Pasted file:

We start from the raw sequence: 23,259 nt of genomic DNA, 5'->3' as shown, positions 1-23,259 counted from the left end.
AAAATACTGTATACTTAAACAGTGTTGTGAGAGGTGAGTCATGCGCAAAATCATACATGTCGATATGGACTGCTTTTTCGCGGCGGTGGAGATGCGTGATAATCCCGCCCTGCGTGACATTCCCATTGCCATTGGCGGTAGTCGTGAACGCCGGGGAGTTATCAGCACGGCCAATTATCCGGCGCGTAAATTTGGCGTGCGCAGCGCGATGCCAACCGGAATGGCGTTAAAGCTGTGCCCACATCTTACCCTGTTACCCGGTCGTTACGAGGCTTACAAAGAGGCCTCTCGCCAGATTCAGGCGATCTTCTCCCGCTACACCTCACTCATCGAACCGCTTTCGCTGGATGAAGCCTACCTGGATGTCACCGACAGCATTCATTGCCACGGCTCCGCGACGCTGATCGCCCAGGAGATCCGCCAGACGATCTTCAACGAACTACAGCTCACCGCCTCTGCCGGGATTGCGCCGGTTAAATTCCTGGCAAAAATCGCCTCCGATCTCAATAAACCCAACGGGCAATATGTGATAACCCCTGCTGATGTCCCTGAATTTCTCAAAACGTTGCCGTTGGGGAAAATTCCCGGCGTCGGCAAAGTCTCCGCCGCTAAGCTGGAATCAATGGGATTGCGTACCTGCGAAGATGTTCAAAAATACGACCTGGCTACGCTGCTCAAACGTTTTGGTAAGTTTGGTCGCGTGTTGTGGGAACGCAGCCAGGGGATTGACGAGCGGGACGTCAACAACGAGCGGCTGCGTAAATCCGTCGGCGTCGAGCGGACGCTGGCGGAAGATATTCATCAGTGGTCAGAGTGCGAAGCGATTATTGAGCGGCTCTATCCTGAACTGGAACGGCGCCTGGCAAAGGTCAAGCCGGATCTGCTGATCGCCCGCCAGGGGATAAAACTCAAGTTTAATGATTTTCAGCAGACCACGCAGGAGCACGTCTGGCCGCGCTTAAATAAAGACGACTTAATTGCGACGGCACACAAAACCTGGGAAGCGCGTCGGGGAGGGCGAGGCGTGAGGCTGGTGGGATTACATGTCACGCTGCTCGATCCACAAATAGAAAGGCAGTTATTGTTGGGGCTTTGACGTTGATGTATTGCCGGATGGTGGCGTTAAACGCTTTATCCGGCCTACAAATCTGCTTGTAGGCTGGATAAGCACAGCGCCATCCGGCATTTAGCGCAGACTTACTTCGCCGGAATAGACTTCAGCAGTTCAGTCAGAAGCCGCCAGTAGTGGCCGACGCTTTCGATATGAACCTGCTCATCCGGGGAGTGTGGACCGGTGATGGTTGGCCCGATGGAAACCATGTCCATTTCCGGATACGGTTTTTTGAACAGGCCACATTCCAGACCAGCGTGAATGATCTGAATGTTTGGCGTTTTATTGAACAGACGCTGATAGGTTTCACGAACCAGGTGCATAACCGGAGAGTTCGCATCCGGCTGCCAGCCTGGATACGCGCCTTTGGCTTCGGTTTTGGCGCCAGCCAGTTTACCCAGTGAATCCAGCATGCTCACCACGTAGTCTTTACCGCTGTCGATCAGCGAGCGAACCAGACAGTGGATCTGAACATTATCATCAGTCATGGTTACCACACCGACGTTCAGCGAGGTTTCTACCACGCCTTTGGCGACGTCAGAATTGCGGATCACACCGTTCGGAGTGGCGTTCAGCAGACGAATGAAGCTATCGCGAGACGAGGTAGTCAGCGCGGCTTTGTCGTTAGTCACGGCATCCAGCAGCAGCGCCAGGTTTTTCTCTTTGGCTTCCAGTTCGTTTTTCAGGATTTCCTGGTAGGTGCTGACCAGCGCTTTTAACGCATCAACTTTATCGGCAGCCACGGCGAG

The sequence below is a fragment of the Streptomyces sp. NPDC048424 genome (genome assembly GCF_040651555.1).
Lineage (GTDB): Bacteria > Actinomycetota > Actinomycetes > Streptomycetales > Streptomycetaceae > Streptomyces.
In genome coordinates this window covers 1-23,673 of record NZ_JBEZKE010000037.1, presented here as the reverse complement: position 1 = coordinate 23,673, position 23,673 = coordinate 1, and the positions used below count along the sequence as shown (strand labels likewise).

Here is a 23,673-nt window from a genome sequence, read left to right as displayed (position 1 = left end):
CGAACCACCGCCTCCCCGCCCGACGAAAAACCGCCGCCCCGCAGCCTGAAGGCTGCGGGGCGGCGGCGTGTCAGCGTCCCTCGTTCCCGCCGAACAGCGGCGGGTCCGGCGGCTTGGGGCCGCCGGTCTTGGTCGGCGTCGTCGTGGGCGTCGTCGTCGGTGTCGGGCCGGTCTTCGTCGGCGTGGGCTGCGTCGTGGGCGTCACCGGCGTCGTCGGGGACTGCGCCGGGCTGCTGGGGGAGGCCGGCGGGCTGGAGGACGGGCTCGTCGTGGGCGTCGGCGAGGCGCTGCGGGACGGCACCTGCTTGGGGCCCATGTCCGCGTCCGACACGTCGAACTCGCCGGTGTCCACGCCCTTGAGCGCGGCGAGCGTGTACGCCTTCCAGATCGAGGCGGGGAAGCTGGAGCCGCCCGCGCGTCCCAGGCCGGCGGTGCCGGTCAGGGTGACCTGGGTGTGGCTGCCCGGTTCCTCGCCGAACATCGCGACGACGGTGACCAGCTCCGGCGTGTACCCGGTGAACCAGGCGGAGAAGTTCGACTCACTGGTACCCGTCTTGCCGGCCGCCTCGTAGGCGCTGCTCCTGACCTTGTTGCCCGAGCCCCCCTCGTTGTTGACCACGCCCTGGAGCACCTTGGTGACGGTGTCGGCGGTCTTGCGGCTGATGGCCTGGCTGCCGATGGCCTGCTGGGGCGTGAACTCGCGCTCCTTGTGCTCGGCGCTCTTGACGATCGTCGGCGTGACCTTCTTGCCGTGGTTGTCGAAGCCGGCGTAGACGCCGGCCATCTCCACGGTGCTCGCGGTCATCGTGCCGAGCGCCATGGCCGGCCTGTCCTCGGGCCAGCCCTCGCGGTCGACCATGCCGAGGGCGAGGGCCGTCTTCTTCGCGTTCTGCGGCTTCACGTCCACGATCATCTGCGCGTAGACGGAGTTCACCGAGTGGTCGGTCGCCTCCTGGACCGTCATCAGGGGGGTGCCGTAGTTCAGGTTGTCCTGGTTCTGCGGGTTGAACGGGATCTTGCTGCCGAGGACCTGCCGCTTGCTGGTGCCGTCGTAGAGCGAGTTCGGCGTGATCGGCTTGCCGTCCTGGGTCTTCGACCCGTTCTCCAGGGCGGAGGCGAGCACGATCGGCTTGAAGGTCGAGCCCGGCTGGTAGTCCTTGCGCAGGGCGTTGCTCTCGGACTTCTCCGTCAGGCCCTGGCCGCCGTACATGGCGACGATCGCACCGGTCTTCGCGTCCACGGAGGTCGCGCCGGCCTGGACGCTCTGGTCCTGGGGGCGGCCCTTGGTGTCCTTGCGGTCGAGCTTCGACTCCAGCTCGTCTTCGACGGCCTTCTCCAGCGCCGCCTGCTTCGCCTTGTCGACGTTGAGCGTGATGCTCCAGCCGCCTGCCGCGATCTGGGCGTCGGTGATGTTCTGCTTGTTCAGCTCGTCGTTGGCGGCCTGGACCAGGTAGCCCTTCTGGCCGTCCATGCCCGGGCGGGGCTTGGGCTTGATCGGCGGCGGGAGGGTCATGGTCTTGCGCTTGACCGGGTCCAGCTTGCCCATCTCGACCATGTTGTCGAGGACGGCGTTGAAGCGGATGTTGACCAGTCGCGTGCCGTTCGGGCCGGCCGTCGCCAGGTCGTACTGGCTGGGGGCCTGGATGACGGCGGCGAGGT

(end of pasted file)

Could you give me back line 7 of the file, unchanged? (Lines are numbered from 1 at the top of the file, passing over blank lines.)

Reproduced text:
CGAACCACCGCCTCCCCGCCCGACGAAAAACCGCCGCCCCGCAGCCTGAAGGCTGCGGGGCGGCGGCGTGTCAGCGTCCCTCGTTCCCGCCGAACAGCGGCGGGTCCGGCGGCTTGGGGCCGCCGGTCTTGGTCGGCGTCGTCGTGGGCGTCGTCGTCGGTGTCGGGCCGGTCTTCGTCGGCGTGGGCTGCGTCGTGGGCGTCACCGGCGTCGTCGGGGACTGCGCCGGGCTGCTGGGGGAGGCCGGCGGGCTGGAGGACGGGCTCGTCGTGGGCGTCGGCGAGGCGCTGCGGGACGGCACCTGCTTGGGGCCCATGTCCGCGTCCGACACGTCGAACTCGCCGGTGTCCACGCCCTTGAGCGCGGCGAGCGTGTACGCCTTCCAGATCGAGGCGGGGAAGCTGGAGCCGCCCGCGCGTCCCAGGCCGGCGGTGCCGGTCAGGGTGACCTGGGTGTGGCTGCCCGGTTCCTCGCCGAACATCGCGACGACGGTGACCAGCTCCGGCGTGTACCCGGTGAACCAGGCGGAGAAGTTCGACTCACTGGTACCCGTCTTGCCGGCCGCCTCGTAGGCGCTGCTCCTGACCTTGTTGCCCGAGCCCCCCTCGTTGTTGACCACGCCCTGGAGCACCTTGGTGACGGTGTCGGCGGTCTTGCGGCTGATGGCCTGGCTGCCGATGGCCTGCTGGGGCGTGAACTCGCGCTCCTTGTGCTCGGCGCTCTTGACGATCGTCGGCGTGACCTTCTTGCCGTGGTTGTCGAAGCCGGCGTAGACGCCGGCCATCTCCACGGTGCTCGCGGTCATCGTGCCGAGCGCCATGGCCGGCCTGTCCTCGGGCCAGCCCTCGCGGTCGACCATGCCGAGGGCGAGGGCCGTCTTCTTCGCGTTCTGCGGCTTCACGTCCACGATCATCTGCGCGTAGACGGAGTTCACCGAGTGGTCGGTCGCCTCCTGGACCGTCATCAGGGGGGTGCCGTAGTTCAGGTTGTCCTGGTTCTGCGGGTTGAACGGGATCTTGCTGCCGAGGACCTGCCGCTTGCTGGTGCCGTCGTAGAGCGAGTTCGGCGTGATCGGCTTGCCGTCCTGGGTCTTCGACCCGTTCTCCAGGGCGGAGGCGAGCACGATCGGCTTGAAGGTCGAGCCCGGCTGGTAGTCCTTGCGCAGGGCGTTGCTCTCGGACTTCTCCGTCAGGCCCTGGCCGCCGTACATGGCGACGATCGCACCGGTCTTCGCGTCCACGGAGGTCGCGCCGGCCTGGACGCTCTGGTCCTGGGGGCGGCCCTTGGTGTCCTTGCGGTCGAGCTTCGACTCCAGCTCGTCTTCGACGGCCTTCTCCAGCGCCGCCTGCTTCGCCTTGTCGACGTTGAGCGTGATGCTCCAGCCGCCTGCCGCGATCTGGGCGTCGGTGATGTTCTGCTTGTTCAGCTCGTCGTTGGCGGCCTGGACCAGGTAGCCCTTCTGGCCGTCCATGCCCGGGCGGGGCTTGGGCTTGATCGGCGGCGGGAGGGTCATGGTCTTGCGCTTGACCGGGTCCAGCTTGCCCATCTCGACCATGTTGTCGAGGACGGCGTTGAAGCGGATGTTGACCAGTCGCGTGCCGTTCGGGCCGGCCGTCGCCAGGTCGTACTGGCTGGGGGCCTGGATGACGGCGGCGAGGT